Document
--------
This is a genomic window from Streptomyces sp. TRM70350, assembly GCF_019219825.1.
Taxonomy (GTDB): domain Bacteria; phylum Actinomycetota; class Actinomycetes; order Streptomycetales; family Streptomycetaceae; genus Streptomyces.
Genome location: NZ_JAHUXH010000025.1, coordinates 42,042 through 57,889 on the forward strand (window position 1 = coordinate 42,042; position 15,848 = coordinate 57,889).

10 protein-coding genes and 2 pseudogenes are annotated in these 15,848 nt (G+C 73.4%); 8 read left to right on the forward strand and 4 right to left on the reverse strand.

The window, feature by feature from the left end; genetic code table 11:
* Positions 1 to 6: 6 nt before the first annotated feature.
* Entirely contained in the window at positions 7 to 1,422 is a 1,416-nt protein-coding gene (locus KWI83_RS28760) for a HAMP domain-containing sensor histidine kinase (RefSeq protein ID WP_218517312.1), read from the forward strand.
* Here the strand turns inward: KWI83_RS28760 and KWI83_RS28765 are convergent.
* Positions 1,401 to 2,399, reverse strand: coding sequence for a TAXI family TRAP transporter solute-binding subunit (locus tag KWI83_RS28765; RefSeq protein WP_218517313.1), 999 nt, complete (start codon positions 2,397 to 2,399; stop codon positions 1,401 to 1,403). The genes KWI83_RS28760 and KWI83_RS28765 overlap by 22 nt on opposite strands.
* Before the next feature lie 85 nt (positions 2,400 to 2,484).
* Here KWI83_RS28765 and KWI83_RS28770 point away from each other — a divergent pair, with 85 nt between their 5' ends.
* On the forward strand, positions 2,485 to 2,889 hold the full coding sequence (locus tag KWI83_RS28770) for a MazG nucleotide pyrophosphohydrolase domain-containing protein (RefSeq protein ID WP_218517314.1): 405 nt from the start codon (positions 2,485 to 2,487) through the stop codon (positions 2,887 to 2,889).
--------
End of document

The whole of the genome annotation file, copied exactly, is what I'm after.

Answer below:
This is a genomic window from Streptomyces sp. TRM70350, assembly GCF_019219825.1.
Taxonomy (GTDB): domain Bacteria; phylum Actinomycetota; class Actinomycetes; order Streptomycetales; family Streptomycetaceae; genus Streptomyces.
Genome location: NZ_JAHUXH010000025.1, coordinates 42,042 through 57,889 on the forward strand (window position 1 = coordinate 42,042; position 15,848 = coordinate 57,889).

10 protein-coding genes and 2 pseudogenes are annotated in these 15,848 nt (G+C 73.4%); 8 read left to right on the forward strand and 4 right to left on the reverse strand.

The window, feature by feature from the left end; genetic code table 11:
* Positions 1 to 6: 6 nt before the first annotated feature.
* Entirely contained in the window at positions 7 to 1,422 is a 1,416-nt protein-coding gene (locus KWI83_RS28760) for a HAMP domain-containing sensor histidine kinase (RefSeq protein ID WP_218517312.1), read from the forward strand.
* Here the strand turns inward: KWI83_RS28760 and KWI83_RS28765 are convergent.
* Positions 1,401 to 2,399, reverse strand: coding sequence for a TAXI family TRAP transporter solute-binding subunit (locus tag KWI83_RS28765; RefSeq protein WP_218517313.1), 999 nt, complete (start codon positions 2,397 to 2,399; stop codon positions 1,401 to 1,403). The genes KWI83_RS28760 and KWI83_RS28765 overlap by 22 nt on opposite strands.
* Before the next feature lie 85 nt (positions 2,400 to 2,484).
* Here KWI83_RS28765 and KWI83_RS28770 point away from each other — a divergent pair, with 85 nt between their 5' ends.
* On the forward strand, positions 2,485 to 2,889 hold the full coding sequence (locus tag KWI83_RS28770) for a MazG nucleotide pyrophosphohydrolase domain-containing protein (RefSeq protein ID WP_218517314.1): 405 nt from the start codon (positions 2,485 to 2,487) through the stop codon (positions 2,887 to 2,889).